December 12, 2011

The Western World is in a freefall, and no one is discussing the reason why

Simplified, if the cost of funds for a German bank was 2 percent; if it wanted to earn a 1.5 percent margin; if the cost of analyzing the credit worthiness of a German small business was 1 percent; and if the risk that the borrower would default was perceived as 3 percent, then the German bank would charge the German small business an interest of 7.5 percent. 

And if the cost of funds for a German bank was the same 2 percent; if it wanted to earn the same 1.5 percent margin; if the cost of analyzing the credit worthiness of Greece was zero, because that is paid by Greece to the credit rating agencies to do; and if the risk that Greece would default was perceived as 1 percent, then the German bank would charge Greece an interest of 4.5 percent. 

If the German bank was required to have about 8 percent in capital against any loan, and could therefore leverage its capital about 12 times, the bank could expect to earn 18 percent on its capital when lending to a German small business or when lending to Greece. 

But that was before the bank regulators of the Basel Committee intervened and messed it all up. 

These regulators, ignoring the empirical evidence that bank crisis never occur because of excessive exposures to what was considered risky but only because of excessive exposures to what was considered as absolutely not risky, with their Basel II, told the banks “You German bank, if you lend to a “risky” German small business you need 8 percent in capital, but if you lend to an infallible Greece you only need to have 1.6 percent in capital”. 

And because that 1.6 percent allowed for a leverage of more than 60 times when lending to Greece, the German bank, though it still could earn a decent 18 percent on its capital when lending to a German small business, suddenly could expect to earn 90 percent on its capital when lending to Greece. Hell, the German Bank could even afford to lower the interest rate it charged Greece and still earn more when lending to Greece than when lending to a German small business. 

And of course the German bank, as did all banks in the Western world, started running to the officially perceived safe-havens of Greece, Italy, Spain, triple-A rated securities and others, where they could earn much more; and of course the governments of the safe havens could not resist the temptations of cheap and abundant loans, and all these safe-havens became dangerously overcrowded… while the small German business found it harder and much more expensive to access any bank credit… and while the too big to fail banks grew even bigger.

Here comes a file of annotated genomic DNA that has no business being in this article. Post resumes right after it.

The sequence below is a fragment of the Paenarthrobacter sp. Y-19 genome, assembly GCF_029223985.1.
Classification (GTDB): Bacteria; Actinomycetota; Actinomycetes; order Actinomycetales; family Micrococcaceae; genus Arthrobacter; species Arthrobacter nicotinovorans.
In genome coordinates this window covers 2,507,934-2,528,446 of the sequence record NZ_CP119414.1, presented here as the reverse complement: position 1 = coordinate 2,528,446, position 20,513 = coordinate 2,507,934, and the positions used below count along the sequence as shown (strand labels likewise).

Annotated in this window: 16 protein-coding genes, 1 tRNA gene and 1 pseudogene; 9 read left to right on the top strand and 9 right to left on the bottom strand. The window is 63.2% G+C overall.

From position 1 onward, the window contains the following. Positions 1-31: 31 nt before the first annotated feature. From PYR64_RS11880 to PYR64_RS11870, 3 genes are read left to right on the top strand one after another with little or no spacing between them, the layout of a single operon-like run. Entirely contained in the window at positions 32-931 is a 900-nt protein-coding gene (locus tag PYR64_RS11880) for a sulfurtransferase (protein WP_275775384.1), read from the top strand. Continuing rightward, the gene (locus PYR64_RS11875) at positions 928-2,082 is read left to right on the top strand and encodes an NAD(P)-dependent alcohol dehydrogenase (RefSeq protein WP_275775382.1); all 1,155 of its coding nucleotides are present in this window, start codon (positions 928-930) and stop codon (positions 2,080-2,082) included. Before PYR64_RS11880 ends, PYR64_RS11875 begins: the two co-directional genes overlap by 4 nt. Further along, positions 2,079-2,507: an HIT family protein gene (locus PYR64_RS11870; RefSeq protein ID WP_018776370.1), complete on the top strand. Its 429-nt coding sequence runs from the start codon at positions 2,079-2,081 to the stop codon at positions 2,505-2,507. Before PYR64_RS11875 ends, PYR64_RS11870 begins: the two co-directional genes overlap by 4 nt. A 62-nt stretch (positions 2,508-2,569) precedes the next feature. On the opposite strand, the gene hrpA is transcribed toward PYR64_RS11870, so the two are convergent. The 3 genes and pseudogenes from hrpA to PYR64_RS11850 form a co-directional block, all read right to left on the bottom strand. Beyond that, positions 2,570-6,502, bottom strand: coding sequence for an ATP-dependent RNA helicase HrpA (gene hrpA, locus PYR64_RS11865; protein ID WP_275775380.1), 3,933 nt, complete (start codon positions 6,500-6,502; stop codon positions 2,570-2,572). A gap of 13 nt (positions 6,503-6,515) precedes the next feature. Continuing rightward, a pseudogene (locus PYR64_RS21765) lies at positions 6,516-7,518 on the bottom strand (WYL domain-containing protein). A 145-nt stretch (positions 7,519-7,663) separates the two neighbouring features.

And, many years into a crisis that has the Western World in a freefall, this issue is not even discussed, and the same failed bank regulators are allowed to work on Basel III, using the same failed loony and distorting ex-ante perceived risk of default based capital requirement discrimination principle.

Hell, even the Financial Times has decided to ignore the hundreds of letter I sent them about it, and this even when they know they published two letters of mine that clearly warned about what was going to happen. In January 2003, “Everyone knows that, sooner or later, the ratings issued by the credit agencies are just a new breed of systemic errors, about to be propagated at modern speeds” and, in October 2004, “Our bank supervisors in Basel are unwittingly controlling the capital flows in the world. How many Basel propositions it will take before they start realizing the damage they are doing by favoring so much bank lending to the public sector (sovereigns)? 

Occupy Wall Street? No! Occupy Basel! Hell, occupy the Financial Times too!